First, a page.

248 pages | 6 x 9 | 7 illus.
Cloth 2015 | ISBN 9780812247008 | $65.00s | Outside the Americas £56.00
Ebook editions are available from selected online vendors
A volume in the series Ethnography of Political Violence
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"An intimate and compellingly written ethnography of the lives of youth in postconflict Bosnia-Herzegovina, illuminating the depth and complexity of state politics as manifested and refracted in youths' lives."—Kimberley Coles, author of Democratic Designs: International Intervention and Electoral Practice in Postwar Bosnia-HerzegovinaIn the wake of devastating conflict in Bosnia-Herzegovina, the polarizing effects of everyday ethnic divisions, combined with hardened allegiances to ethnic nationalism and the rigid arrangements imposed in international peace-building agreements, have produced what Azra Hromadžić calls an "empty nation." Hromadžić explores the void created by unresolved tensions between mandated reunification initiatives and the segregation institutionalized by power-sharing democracy, and how these conditions are experienced by youths who have come of age in postconflict Bosnia-Herzegovina.
"International politicians sound great when they talk about 'multiculturalism' and 'integration,' but Azra Hromadžić takes them to school—specifically, to the Mostar Gymnasium, where the tensions, temptations, and limitations of an ethnically divided state are felt, around the tables, in the hallways, in the shared bathroom. This book combines critical insight and humane sensitivity in equal measures. It is a model for how postconflict ethnography should be performed."—Eric Gordy, author of Guilt, Responsibility, and Denial: The Past at Stake in Post-Milošević Serbia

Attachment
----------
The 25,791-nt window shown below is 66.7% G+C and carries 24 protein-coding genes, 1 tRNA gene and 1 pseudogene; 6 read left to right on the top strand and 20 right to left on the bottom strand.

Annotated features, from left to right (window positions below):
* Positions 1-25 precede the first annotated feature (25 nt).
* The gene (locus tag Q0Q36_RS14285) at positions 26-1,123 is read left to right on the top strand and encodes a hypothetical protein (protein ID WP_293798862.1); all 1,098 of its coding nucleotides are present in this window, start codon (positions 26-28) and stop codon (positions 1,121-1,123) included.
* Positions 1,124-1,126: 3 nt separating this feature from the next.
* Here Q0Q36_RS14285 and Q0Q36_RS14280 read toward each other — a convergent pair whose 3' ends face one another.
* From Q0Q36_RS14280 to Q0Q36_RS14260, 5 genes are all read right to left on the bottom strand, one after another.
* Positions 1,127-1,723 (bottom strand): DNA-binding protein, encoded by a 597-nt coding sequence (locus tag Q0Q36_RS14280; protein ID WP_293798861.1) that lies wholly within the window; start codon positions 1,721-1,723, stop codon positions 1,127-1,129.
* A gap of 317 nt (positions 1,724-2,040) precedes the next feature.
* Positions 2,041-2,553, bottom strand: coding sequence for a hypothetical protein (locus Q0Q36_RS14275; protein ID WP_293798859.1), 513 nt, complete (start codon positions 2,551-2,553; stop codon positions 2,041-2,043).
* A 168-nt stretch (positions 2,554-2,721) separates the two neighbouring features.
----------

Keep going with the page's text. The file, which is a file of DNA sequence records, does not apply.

"In this rich, reflexive, and carefully crafted ethnography of youth in a Bosnian high school existing in the space between between reunification and segregation, Azra Hromadžić captures the lived realities of her subjects' everyday lives in the context of ethnicized nationalisms and international peace-building. The book is a passionate plea to look beyond the certainties of fixed categories and explore the possibilities of restoring, however fleetingly, a discourse and practice of hope for a better future."—Paul Stubbs, The Institute of Economics, Zagreb
Building on long-term ethnographic research at the first integrated school of Bosnia-Herzegovina, Citizens of an Empty Nation offers a ground-level view of how the processes of reunification play out at the Mostar Gymnasium. Hromadžić details the local effects of the tensions and contradictions inherent in the processes of postwar state-making, shedding light on the larger projects of humanitarian intervention, social cohesion, cross-ethnic negotiations, and citizenship. In this careful ethnography, the Mostar Gymnasium becomes a powerful symbol for the state's simultaneous segregation and integration as the school's shared halls, bathrooms, and computer labs foster dynamic spaces for a rich cross-ethnic citizenship—or else remain empty.
Azra Hromadžić teaches anthropology at Syracuse University.